Review: Brother Ali, The Truth Is Here EP
There isn’t one project that Brother Ali has done that I can say is below average, or below great for that matter. This effort follows the same track record Ali has gained for himself and shoots him miles into the atmosphere (no pun intended) of greatness. There’s no denying it, Ant & Brother Ali can make some great fucking music. If you only gave these two a tape recorder and a snare drum there’s still a great chance that they could cook up a classic. The chemistry between these two just meshes seamlessly and every time they make a record it’s a classic, or as close to it as you can get.
The EP starts off with a track called “Real As Can Be” where Ali talks about the ups and downs of touring. The beat has a nice bass line and some smoothly placed horns. The thing I like about it though is Ali’s voice projects more than the beat so in a sense to me it’s almost like an acapella. “Philistine David” is where the head nodding really starts with a skull cracking synth beat courtesy of Ant. Ali of course is on point and political, “First time I ever broke the law was just being born in a zone that’s controlled by ya’ll/A foreigner in my own damn homeland made me a sixteen year old grown man”, and that pattern progresses through the track. I told someone the other day that I think “Palm the Joker” might be Ant’s crowning jewel of beats, and my god it’s beautiful. The beat makes me feel like I could climb a mountain or do anything that would result in great triumph. When I first heard it I almost cried (no lie) because I thought it was so good. Don’t get me wrong, Ant has crafted some of my favorite beats but this one is different. “Good Lord” is another incredible track that can’t be missed when you are talking about greatness. Maybe me favorite rhyme on the whole album is on this track, “How you gonna’ hate me for bein’ what God made me?”. Not to mention that this beat makes me feel great with a great upbeat rolling piano loop and a jazzy ass bass line.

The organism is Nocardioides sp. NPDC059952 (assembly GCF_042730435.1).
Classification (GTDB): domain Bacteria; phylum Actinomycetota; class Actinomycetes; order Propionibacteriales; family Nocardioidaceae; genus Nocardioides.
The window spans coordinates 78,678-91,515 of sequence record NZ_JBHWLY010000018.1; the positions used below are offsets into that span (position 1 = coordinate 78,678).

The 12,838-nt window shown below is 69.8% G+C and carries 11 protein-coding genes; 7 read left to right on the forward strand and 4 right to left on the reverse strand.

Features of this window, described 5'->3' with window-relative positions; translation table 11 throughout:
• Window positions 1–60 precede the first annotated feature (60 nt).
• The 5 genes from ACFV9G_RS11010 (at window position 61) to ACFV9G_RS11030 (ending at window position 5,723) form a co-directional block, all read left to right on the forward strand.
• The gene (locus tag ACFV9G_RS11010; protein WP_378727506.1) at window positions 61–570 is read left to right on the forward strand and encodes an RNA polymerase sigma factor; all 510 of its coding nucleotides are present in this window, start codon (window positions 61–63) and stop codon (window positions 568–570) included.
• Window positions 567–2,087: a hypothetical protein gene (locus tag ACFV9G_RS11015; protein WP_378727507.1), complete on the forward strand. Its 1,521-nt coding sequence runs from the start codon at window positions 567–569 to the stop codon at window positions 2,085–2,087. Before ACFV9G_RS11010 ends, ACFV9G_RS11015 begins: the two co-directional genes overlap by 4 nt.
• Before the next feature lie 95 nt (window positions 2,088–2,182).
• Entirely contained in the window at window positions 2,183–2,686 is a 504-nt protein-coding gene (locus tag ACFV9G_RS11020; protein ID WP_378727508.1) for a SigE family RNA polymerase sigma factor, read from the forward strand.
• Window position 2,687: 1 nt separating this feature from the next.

The highlight of the album may be “The Believers” which is a duet track with label mate Slug. These two completely black out on this track and leave the beat blown to smithereens. This track is a classic example of two emcees at the top of their game just having fun with a beat and making it all seem so simple. I have to say that the rhyme that Slug spits is probably one of my favorite (and also gets my vote on the best) verses I’ve ever heard by him. In the first few lines of his verse he spits, “Call me Slug that’s it/don’t need no acronyms/tryin’ to keep the masochist stuck inside the pacifist/but God it’s gettin’ hard to give em passes when they act as if they grew up on the south side of Nazareth”. Ali follows the same line, “… In the cut til the beat drop/see me hop up off the sheet rock and strut like a peacock/get your teeth knocked clean out your speechbox…”. I have to say this is probably my favorite track that I have heard with Ali and Slug (and there are quite a few of them). These two shine like diamonds in the light and to be quite clear, this one track justifies the money you will spend on this EP.
The EP also comes with a live DVD from the Homecoming show on the Undisputed Truth tour at First Avenue (which I had the pleasure of seeing). This is EP is a well justified purchase in the time of a financial crunch. After all you are picking up some classic material. This is just another great example of how the Rhymesayers camp is taking things to a whole new level. Watch out for the mighty Minneapolis in 2009 as well as in the distant future.